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Restaurants more than a flash in the paan

Winnipeg's Royal Paan locations offer great mix of street-style Indian food

Opinion

Hey there, time traveller!
This article was published 12/6/2019 (389 days ago), so information in it may no longer be current.

A franchise that started in Mississauga, Ont., in 2001, Royal Paan offers a fast-casual approach to Indian cuisine, concentrating on small, snacky items, including the kind of hand-held street food you might get from a vendor in Mumbai. Additionally, the menu is entirely vegetarian.

Restaurant Review

Royal Paan, located at 2419 McPhillips St., offers many varieties of Indian and Chinese comfort food.</p>

Royal Paan, located at 2419 McPhillips St., offers many varieties of Indian and Chinese comfort food.

Royal Paan
2419 McPhillips St.; 204-416-7226
166 Meadowood Dr.; 204-615-4040
royalpaan.com

Royal Paan
2419 McPhillips St.; 204-416-7226
166 Meadowood Dr.; 204-615-4040
royalpaan.com

Go for: vegetarian Indian street food
Best bet: the tasty dahi kachori puri
Dosa: $9-12; paan: $2-2.50

Monday: 1-11 p.m.; Tuesday-Sunday: 11 a.m.-11 p.m.

★★★

 

Star power

★★★★★ Excellent
★★★★ Very Good
★★★ Good
★★ Mediocre
★ Substandard
No stars Not recommended

The two Winnipeg locations — a St. Vital venue that’s been around since 2017 and a newer spot on McPhillips Street — are open from late breakfast to late night.

They offer dishes like dosa — a rice-flour batter cooked paper-thin and crisp — and uttapam — flat rounds of fermented dough that are a little soft and spongy on top and slightly crisped on the bottom.

There’s a milk bar for lassi, shakes and creamy treats, and you can also get paan — little betel-leaf packets that are used as pick-me-ups or after-dinner refreshers.

Chaat bar items include savoury snacks like dal kachori puri. These crisp, delicate, hollow spheres of puffed fried dough are served with sweet tamarind sauce, hot coriander chutney and yogurt, making for messy little explosions of complex spices and complementary textures.

A plate of Masala Dosa, served with lentil soup and an assortment of dips.</p>

A plate of Masala Dosa, served with lentil soup and an assortment of dips.

The massive-looking but ultra-thin dosa are wrapped around fillings that range from potato masala — a little under-seasoned — to a less traditional dessert-themed chocolate-hazelnut spread.

Uttapam toppings include chilis, onions and garlic as well as a pizza-like fusion with mozzarella cheese. The version with lightly charred tomatoes and coriander is very nice.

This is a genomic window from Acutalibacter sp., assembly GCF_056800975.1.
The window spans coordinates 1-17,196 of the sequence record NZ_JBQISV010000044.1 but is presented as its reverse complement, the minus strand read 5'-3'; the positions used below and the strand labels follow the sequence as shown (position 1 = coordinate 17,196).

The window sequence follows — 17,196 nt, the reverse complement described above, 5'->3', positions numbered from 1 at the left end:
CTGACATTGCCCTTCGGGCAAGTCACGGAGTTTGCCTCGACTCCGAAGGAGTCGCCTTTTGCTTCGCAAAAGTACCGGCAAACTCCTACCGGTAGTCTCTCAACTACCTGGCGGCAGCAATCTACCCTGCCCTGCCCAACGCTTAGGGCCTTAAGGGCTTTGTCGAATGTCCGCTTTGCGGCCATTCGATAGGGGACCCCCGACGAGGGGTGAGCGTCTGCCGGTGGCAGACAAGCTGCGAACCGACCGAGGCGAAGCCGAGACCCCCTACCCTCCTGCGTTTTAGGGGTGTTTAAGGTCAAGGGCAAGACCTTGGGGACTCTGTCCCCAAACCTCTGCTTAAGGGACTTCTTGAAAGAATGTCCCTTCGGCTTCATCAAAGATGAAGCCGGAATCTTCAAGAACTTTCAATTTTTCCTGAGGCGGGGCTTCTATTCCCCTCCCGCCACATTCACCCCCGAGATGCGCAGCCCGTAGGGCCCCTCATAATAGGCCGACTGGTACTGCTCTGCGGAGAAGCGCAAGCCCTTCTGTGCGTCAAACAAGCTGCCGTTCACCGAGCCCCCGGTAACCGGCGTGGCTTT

Chole bhutare includes tasty discs of fried dough blistered up into crispness and a bowl of fat chickpeas cooked in an aromatic, tomatoey sauce, along with a tiny bit of mixed pickle.

A bowl of Hakka Noodles.

A bowl of Hakka Noodles.

The medu vada, little rings of fried dough, are piping hot and crisp on the outside — they had clearly just come out of the oil — but could have been softer inside.

Masala fries are covered with the tamarind sauce and coriander chutney that garnish many of Royal Paan’s dishes, as well as the funky spices of chat masala. This makes for great flavour but — and this is an issue I also have with poutine — the sauces leave the fries a bit soggy.

Royal Falooda is a popular treat.

Royal Falooda is a popular treat.

The mango lassi is fruit-forward with a good yogurt tang, and a blackberry milkshake is light and frothy and topped with shaved almonds. Milky, rose-inflected Kashmiri chai has a gorgeous pink hue and is finished with ground pistachio and almonds.

Royal Paan, as the name suggests, also offers paan, which is widely chewed in Southeast Asia as a digestive aid and stimulant. Betel leaves are loaded with chopped areca nut and — in the case of the milan mitha option — date paste, rose petals, coconut, and sugar-coated fennel seeds, all folded into a triangle. The taste is almost indescribable — sweet and perfumey but also a little liquoricy, a little mentholated and a little edgy.

Both of Royal Paan’s modestly sized locations rely on a red, black and white colour scheme. The older St. Vital location is showing some wear and tear, while the McPhillips location, open only a few months, is still fresh and new.

A plate of Dahi Kachori Puri.</p>

A plate of Dahi Kachori Puri.

There isn’t a lot of info on the in-house menus, and those not familiar with Indian street-food cuisine might want to look at the online menu, which gives more background on some of the dishes.

Royal Paan does offer table service, but it’s pretty rudimentary. The overall vibe is fast-casual — this is a franchise devoted to street food, after all — but things can slow right down when there’s a crowd.

alison.gillmor@freepress.mb.ca

Alison Gillmor

Alison Gillmor
Writer

Studying at the University of Winnipeg and later Toronto’s York University, Alison Gillmor planned to become an art historian. She ended up catching the journalism bug when she started as visual arts reviewer at the Winnipeg Free Press in 1992.

Read full biography

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